partial interview with the Camas Post-Record Jan 6, 2013
> how did you get started in music? (how did you get your first guitar? and first piano?) etc.........
My dad was an engineer who taught himself to read piano music so he could play the classics - without learning the names of the notes on the page or the keys on the piano. When I was little I sat on the floor by his feet. He also played Beethoven records in the dark...loudly.
My mom and older sisters always had the radio on. Before "divide and conquer" demographics, pop stations played what was popular across all genres, so after Nat Cole they'd play Gerry & The Pacemakers, and then The Tijuana Brass followed by Puff The Magic Dragon. I miss that format.
I was signed up for piano lessons at age 4, at 8 my folks let me switch to guitar lessons and I became a garage-band rock & roller soon after. I wasn't a good student on either instrument, I didn't do what my teachers told me to do...but I played my guitar everyday and eventually learned songs by ear. Around the time the Beatles "White Album" came out I transferred that method to the piano. A guy named Walker Barton showed me how to improvise piano blues in the key of "C" and I was off & running. At 15 I heard an Oscar Peterson record...I don't have perfect pitch, until then I didn't know anybody played the blues in "F".
>> what do you enjoy about performing in the Portland area ?
Once I turned 21 I could hear the musicians working in the local nightclubs, and I met some great characters. It felt like the Pacific NW was insulated in a good way...when I heard players from Los Angeles or New York I was humbled by their proficiency and their discipline, but I was more inspired by locals like David Friesen, Glen Moore and Jim Pepper who were carving their own approaches. They were writing compositions as unique and beautiful as their playing styles. Those things are still important to me, even though I've spent the last 12 years primarily working as a sideman, playing the standard repertoire known as "The Great American Songbook".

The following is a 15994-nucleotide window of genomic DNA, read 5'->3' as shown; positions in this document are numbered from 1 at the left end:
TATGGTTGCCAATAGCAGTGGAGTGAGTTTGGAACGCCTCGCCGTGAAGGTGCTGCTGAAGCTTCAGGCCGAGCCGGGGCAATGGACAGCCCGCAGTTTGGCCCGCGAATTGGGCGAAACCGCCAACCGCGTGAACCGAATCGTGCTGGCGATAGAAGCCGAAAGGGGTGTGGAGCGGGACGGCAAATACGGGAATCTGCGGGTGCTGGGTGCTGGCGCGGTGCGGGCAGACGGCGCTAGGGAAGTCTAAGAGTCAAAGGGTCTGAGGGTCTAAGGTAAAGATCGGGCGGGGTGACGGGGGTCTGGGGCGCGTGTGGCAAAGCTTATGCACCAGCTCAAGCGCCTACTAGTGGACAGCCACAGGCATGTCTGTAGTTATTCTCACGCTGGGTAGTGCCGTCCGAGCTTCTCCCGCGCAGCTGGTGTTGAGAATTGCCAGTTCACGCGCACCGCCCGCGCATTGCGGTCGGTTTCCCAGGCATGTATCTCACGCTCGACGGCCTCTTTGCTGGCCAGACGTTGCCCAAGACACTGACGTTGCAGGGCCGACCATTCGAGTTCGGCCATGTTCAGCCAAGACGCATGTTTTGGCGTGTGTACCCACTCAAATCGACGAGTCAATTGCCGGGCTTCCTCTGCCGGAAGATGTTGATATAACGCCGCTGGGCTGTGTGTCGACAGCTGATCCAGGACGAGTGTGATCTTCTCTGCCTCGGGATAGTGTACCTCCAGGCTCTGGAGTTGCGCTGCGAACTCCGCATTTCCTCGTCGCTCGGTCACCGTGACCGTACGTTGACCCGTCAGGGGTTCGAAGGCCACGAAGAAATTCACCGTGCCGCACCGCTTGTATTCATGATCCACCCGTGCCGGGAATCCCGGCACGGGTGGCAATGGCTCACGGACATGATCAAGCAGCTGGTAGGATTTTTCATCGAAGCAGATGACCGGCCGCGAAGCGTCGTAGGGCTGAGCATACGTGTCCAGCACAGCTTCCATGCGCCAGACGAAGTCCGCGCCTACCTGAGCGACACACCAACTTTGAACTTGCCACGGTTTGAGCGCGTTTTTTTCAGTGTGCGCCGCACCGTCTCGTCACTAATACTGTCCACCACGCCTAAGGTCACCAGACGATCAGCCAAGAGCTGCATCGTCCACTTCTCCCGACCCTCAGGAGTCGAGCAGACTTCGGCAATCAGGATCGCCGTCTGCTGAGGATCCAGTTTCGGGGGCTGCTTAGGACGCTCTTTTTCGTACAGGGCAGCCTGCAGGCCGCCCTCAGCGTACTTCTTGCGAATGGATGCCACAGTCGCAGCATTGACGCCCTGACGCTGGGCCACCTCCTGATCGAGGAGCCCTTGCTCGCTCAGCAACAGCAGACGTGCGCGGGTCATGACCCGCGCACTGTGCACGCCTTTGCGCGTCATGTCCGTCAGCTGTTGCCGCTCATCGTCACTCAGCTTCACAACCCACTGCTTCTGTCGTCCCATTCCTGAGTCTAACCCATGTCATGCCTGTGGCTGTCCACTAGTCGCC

> what have been the musical highlights of your life so far?
I can trace more than a few back to Mt. Hood Community College and my mentor Hal Malcolm. I'm married to one of his students, and he gave me my first job as an instructor (jazz improvisation). Hal's teaching style involved a lot of analogies and metaphors, which fired my imagination - ! Another student there, Paige Baker gave me my first melodica.
Later on I hooked up with Nancy King, an amazing singer whose distaste for promotion has kept her world-wide reputation a bit underground. But we've played all over the US & Canada, and overseas many times. Of all those experiences the most satisfying to me was recording 8 songs, no over-dubs, in the center of one of Europe's best orchestras – The Metropole (Netherlands). The producer, Fritz Bayens was really charged up by my melodica playing and insisted I use it on 4 of the tracks. That may be the first time the instrument has been featured so prominently with a great orchestra. A German label released it as a cd titled "Straight Into Your Heart".
"Skol Brothers" - review
Steve Christofferson excels at one of the most valuable, but not the most glamorous, jobs in music: accompanying singers. He plays piano with exemplary depth and warmth, and creates his signature sound by doubling on melodica, which he makes a surprisingly poignant tool for improvisation as well as for lead lines. You can hear him around town regularly, most often serving as both harmonic foundation and lyrical foil for the great, idiosyncratic Nancy King. But Christofferson has other skills, which he puts to good use with Skol Brothers, a group that brings together several other unassumingly excellent Portland-area musicians on contemporary-jazz ground that's smooth in execution but solid in substance.
Skol Brothers is an outlet for Christofferson the composer, highlighting his lovely, liquid melodic sense in a supple ensemble sound that recalls the accessibility of the Pat Metheny Group. These are much more than mere blowing vehicles; Christofferson and the other players get their say improvisationally, but the solos always sound fully integrated into the structure and narrative flow of the compositions.
At the core of the musical brotherhood here are bassist Tom Wakeling and drummer Jeff Cumpston, who give the music a confident, comfortable feel that sounds relaxed whether it's doing a lazy-day glide on "Mississippi" (reminiscent of Bill Frisell's tender jazz Americana), driving to the energetic peak of "El Paso Expreso" or getting in the mood for the pulchritudinous blues of "Full Figured." For the band's guitar-and-saxophone front line, Christofferson shuffles four players, for the most part teaming Tod Carver with John Gross or Jay Koder with Jeff Homan. Gross is the most assertive and unpredictable improviser of the bunch (and he also adds flute), but all are expert technicians and team players, and the personnel shifts don't diminish the album's cohesiveness.
And Christofferson -- laying down graceful chord structures on piano, filling in atmospheric washes or subtly funky solos on organ, thickening the tonal palette with the melodica's distinctive blend of innocence and yearning -- is the artful thread running through it all. Both leader and accompanist, star and supporting cast, first among brothers.